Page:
Web Publishers’ Community – October Update
October’s WPC took a broader view than some of the recent, more EdWeb-focused sessions. While Bruce Darby did his regular slot on the latest EdWeb developments, we also heard more about the University’s new accessibility policy – specifically subtitling requirements for videos, as well as a whistle-stop refresher on the benefits of prototyping and a window on search in Drupal using Solr.
EdWeb CMS update
Bruce brought us up to date with EdWeb as we prepare to begin the new enhancement project. Kicking off in November, the first development iteration begins on the 23 November using the same development team, co-located with the UWP at 21 Buccleuch Place. The enhancement project will focus on new content types to deliver event overviews, landing pages and additional functionality for the University homepage. Watch this blog as well as future WPC sessions for news as developments are deployed.
In terms of migration, we’re delighted to have completed phase four, leaving us with 113 sites left to migrate in phase five which is already underway.
Bruce also gave us a gentle nudge to support work on the University website by voting for it in the Website of the Year 2015 awards. Apparently at last look we were in the top five, so a real chance of success, but only if we can keep up the voting momentum! Please vote for us, encourage others to do the same and get the hard work of all those involved in developing and maintaining the website across the University acknowledged!
Video subtitling and the new University Web Accessibility policy
Bruce was up again in the next WPC presentation, this time teaming up with Laura Bowles, Senior Web Content Officer in CHSS, to tell us about work that’s been going on to improve access to video content on the University’s website using subtitling or closed captioning and sources of help for those needing to do it.
Video content is becoming an increasing element in teaching resources for both students and staff and in addition to the moral and ethical responsibility we share to make content as widely accessible as possible, the University is also legally required to do so, with recent examples of legal action being taken against institutions failing to deliver their obligations in this area.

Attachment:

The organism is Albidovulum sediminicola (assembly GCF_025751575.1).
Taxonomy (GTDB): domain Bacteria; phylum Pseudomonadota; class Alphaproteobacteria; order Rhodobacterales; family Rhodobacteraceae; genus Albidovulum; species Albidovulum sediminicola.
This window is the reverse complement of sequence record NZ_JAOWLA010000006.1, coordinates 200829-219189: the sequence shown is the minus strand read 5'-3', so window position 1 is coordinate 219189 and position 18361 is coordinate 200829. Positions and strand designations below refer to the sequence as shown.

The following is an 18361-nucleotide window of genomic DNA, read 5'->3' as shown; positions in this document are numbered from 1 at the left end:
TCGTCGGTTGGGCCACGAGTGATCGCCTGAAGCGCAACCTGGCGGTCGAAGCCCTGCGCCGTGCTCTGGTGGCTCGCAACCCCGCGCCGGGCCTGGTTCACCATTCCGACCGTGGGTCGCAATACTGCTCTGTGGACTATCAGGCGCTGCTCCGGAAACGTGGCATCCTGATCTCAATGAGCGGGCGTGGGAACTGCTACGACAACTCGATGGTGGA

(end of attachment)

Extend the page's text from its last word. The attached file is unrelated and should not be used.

This is a subject which we briefly cover in our Writing for the Web training, so it was useful to see this explored more thoroughly and hear about Laura’s work in CHSS to raise the profile of the importance of subtitling among staff and how they prioritise subtitling of their video content.
If you have video content that needs subtitling but don’t know where to start, Bruce and Laura’s presentations (available on the WPC wiki shortly) give more details of requirements and resources and a guidance document and style guide will soon be available from the University IS Accessibility website, so there is support around if you need it.
Prototyping – A Refresher
In this refresher session, Neil Allison took us through the basic principles of how and when to make best use of prototyping to help formulate ideas and design concepts.
Best used early in the design process before you’ve invested heavily in coding or a worked up design, prototyping is quick and easy to do and offers real benefits in a number of areas, from uniting team members behind a particular approach, to easily exploring a number of ideas around a particular concept, to working through user experience issues.
Neil shared a few examples of different approaches to prototyping and how to user test with your representative audience as part of the design process, either prototyping on paper or using software such as Balsamiq, a tool we use within UWP and for which we have recently developed EdWeb templates.
Neil also shared a case study of how we recently used rapid team prototyping within UWP to help inform work on the redevelopment of the website search to fit the new website design. Have a read of Callum’s post from last week to find out more about how the prototyping activities helped to resolve design issues:
Using Solr to enhance the search capabilities of a Drupal website
After coffee, Arthur Wilson gave us a more technical presentation looking at how Apache’s search platform Solr can be integrated with Drupal taxonomy to enhance the search functionality of Drupal-based websites.
As a non-technical member of the audience, it was interesting to see a practical example of how Arthur has made use of the software, using it to provide additional search capabilities within the ‘Scotland’s War’ website, offering powerful search and filtering options across multiple collections and object types, and its potential to provide further enhancements.
The next WPC session takes place 2 December. Booking and more details will be circulated shortly and while we can’t promise Santa, there might be a mince pie or two…